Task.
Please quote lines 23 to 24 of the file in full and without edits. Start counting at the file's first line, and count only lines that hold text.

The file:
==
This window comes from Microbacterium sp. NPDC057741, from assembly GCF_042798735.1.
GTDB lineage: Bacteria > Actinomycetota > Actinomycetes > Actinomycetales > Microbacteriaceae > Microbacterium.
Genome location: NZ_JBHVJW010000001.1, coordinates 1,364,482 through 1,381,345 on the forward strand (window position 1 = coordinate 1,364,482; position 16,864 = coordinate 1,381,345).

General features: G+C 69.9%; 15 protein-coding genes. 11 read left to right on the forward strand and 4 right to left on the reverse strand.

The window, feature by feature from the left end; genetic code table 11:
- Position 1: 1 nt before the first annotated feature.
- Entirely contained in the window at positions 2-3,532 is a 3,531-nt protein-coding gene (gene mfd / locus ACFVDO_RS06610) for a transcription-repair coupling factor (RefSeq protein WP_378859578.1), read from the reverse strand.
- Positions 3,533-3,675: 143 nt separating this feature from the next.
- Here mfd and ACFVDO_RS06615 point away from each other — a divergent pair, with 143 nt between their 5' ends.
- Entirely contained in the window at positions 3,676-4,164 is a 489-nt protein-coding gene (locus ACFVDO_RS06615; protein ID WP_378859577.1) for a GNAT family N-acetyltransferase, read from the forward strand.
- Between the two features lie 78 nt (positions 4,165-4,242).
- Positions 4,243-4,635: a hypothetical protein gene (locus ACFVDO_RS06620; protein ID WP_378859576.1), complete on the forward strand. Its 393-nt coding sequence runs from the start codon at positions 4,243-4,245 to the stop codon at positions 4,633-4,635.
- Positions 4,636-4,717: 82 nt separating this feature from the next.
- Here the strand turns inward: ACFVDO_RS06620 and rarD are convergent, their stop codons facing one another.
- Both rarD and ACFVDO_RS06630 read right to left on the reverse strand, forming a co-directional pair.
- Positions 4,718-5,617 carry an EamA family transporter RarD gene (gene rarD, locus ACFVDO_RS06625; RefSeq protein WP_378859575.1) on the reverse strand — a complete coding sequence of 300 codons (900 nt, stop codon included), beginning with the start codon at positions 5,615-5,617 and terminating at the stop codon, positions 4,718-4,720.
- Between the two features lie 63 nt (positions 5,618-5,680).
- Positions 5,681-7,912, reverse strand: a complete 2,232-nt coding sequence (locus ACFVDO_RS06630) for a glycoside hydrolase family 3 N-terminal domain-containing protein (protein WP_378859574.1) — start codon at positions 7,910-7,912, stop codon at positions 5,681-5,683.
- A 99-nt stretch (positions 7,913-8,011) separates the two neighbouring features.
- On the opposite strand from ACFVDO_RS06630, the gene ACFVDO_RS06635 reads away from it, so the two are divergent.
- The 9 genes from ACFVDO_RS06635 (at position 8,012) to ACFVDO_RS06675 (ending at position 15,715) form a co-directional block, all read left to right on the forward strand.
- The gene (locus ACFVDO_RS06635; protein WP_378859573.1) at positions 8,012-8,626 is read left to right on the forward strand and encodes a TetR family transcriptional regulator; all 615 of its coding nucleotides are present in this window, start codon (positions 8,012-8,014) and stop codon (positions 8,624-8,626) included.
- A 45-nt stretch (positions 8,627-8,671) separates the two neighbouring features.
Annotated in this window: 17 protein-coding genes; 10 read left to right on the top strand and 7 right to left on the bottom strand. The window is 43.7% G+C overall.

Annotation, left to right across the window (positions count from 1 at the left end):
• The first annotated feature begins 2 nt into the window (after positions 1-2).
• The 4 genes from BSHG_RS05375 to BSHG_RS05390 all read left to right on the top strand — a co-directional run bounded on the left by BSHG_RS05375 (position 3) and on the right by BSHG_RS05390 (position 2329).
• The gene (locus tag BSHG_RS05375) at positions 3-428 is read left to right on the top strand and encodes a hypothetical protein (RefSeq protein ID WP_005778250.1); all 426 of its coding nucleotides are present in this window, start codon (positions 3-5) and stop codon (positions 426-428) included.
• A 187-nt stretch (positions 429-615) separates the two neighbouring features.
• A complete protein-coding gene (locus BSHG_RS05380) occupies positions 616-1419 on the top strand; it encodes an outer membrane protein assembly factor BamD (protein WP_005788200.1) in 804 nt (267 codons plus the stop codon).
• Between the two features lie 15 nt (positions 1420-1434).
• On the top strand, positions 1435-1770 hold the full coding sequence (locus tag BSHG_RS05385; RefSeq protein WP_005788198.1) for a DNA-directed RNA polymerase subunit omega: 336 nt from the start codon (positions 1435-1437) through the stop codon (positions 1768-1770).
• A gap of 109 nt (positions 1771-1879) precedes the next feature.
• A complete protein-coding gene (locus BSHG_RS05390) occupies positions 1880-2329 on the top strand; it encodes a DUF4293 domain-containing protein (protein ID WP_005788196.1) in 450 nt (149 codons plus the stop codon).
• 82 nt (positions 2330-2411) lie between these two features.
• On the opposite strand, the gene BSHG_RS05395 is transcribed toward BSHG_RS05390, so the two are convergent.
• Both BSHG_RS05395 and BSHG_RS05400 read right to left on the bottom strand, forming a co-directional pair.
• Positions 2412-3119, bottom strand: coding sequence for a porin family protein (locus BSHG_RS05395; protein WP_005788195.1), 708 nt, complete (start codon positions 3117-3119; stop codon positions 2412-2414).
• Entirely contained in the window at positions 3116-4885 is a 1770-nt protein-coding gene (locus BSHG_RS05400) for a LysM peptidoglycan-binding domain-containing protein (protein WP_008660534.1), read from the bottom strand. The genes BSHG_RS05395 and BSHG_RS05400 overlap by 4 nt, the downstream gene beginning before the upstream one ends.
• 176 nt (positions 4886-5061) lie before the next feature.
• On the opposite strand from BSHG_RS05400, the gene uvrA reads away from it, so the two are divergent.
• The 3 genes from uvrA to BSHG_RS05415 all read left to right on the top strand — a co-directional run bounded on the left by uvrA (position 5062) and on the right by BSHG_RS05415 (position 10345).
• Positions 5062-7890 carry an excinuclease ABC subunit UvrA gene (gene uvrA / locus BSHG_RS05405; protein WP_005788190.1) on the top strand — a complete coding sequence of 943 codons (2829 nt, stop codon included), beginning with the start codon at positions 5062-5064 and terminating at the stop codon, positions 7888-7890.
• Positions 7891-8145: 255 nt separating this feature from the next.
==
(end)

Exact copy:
- A 45-nt stretch (positions 8,627-8,671) separates the two neighbouring features.
Annotated in this window: 17 protein-coding genes; 10 read left to right on the top strand and 7 right to left on the bottom strand. The window is 43.7% G+C overall.